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Reference ID Created Released Classification Origin
06MOSCOW11987 2006-10-25 13:43 2011-08-30 01:44 CONFIDENTIAL Embassy Moscow

DE RUEHMO #1987/01 2981343
O 251343Z OCT 06

C O N F I D E N T I A L SECTION 01 OF 03 MOSCOW 011987 
E.O. 12958: DECL: 10/25/2016 
Classified By: Ambassador William J. Burns: 1.4 (b) and (d). 
1.  (C)  Summary:  In his October 21 meeting with EUR A/S 
Fried, Russia's Human Rights Ombudsman Vladimir Lukin urged 
presidential endorsement of the unofficial human rights 
dialogue initiative organized by his office and the Moscow 
Carnegie Center, against a backdrop of public disenchantment 
with the bilateral relationship.  He shared USG concerns over 
GOR treatment of Georgians in Russia, which was exacerbated 
by a sycophantic bureaucracy, but placed more blame on the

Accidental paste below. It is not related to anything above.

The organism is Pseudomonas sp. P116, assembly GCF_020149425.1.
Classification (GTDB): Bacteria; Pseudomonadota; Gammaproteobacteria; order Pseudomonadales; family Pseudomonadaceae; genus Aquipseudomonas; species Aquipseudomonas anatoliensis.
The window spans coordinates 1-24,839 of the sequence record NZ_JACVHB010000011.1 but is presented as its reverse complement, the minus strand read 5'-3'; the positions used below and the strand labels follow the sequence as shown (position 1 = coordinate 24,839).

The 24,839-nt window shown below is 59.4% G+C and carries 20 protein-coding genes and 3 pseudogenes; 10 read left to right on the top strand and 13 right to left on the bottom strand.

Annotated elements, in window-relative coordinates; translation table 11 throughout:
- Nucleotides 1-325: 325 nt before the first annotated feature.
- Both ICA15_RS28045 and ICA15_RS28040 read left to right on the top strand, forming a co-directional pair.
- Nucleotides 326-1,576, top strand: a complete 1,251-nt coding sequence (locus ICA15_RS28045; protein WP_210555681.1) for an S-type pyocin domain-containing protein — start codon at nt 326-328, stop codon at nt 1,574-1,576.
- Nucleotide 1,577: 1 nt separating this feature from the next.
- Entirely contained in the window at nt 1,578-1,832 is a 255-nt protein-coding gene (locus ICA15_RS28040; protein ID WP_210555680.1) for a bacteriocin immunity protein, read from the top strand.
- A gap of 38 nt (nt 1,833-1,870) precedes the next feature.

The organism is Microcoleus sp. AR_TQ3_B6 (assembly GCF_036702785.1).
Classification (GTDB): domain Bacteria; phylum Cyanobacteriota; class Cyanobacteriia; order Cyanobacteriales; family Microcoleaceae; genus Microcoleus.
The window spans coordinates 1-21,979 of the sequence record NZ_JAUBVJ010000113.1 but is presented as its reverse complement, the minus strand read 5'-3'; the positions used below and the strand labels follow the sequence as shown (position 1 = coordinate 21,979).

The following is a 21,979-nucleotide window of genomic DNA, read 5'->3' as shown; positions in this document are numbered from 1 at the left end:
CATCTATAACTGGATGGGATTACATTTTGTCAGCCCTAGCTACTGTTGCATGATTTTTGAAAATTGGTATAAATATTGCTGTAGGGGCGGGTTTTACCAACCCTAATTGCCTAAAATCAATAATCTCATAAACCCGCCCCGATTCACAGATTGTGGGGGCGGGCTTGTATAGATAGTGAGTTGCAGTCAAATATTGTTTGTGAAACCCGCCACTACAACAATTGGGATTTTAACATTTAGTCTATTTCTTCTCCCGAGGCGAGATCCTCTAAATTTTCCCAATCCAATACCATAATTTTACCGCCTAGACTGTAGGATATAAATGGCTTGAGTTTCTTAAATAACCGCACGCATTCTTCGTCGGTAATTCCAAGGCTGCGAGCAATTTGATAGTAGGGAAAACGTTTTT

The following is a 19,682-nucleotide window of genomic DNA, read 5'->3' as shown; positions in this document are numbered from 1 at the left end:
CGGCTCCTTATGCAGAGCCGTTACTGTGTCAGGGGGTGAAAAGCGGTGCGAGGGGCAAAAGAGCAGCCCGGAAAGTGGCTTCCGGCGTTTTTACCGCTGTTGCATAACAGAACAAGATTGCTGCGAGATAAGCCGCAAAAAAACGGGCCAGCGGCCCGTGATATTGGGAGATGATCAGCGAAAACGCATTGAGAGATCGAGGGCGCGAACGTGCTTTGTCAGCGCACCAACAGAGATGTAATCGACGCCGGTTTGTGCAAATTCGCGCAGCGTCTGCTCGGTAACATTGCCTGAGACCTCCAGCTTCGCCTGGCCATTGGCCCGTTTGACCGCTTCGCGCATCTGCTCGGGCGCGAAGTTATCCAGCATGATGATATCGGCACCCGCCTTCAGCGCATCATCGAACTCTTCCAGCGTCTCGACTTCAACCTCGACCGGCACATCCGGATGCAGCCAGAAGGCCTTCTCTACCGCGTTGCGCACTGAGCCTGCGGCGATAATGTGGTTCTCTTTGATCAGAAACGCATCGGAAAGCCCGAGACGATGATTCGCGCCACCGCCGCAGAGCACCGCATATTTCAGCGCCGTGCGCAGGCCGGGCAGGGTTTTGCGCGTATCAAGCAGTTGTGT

Georgian President than on Russia for the deterioration in 
GOR-GOG relations.  Lukin criticized the GOR response to the 
murder of Anna Politkovskaya, and said the protection of 
journalists was a critical human rights concern.  He argued 
for greater public attention to the successes of US-GOR 
cooperation, while agreeing that issues like Kosovo and 
Georgia could hurt efforts to strengthen the foundation of 
US-Russian relations.  End Summary 
2.  (C)  On October 21, EUR Assistant Secretary Daniel Fried 
met with Russia's Human Rights Ombudsman Vladimir Lukin, who 
was accompanied by longtime adviser, Nataliya Borisovna 
Mirza.  Fried briefed Lukin on Russian-Georgian relations 
(septel), and Fried underscored the Secretary's concern over 
the tensions in that bilateral relationship and dismay over 
the anti-Georgian campaign underway in Russia, capped by 
concern over the murder of journalist Anna Politkovskaya. 
Fried concluded that it had been a "bad couple of weeks" for 
Russians and Russia's friends.  Noting the failure to 
finalize details of an unofficial human rights dialogue in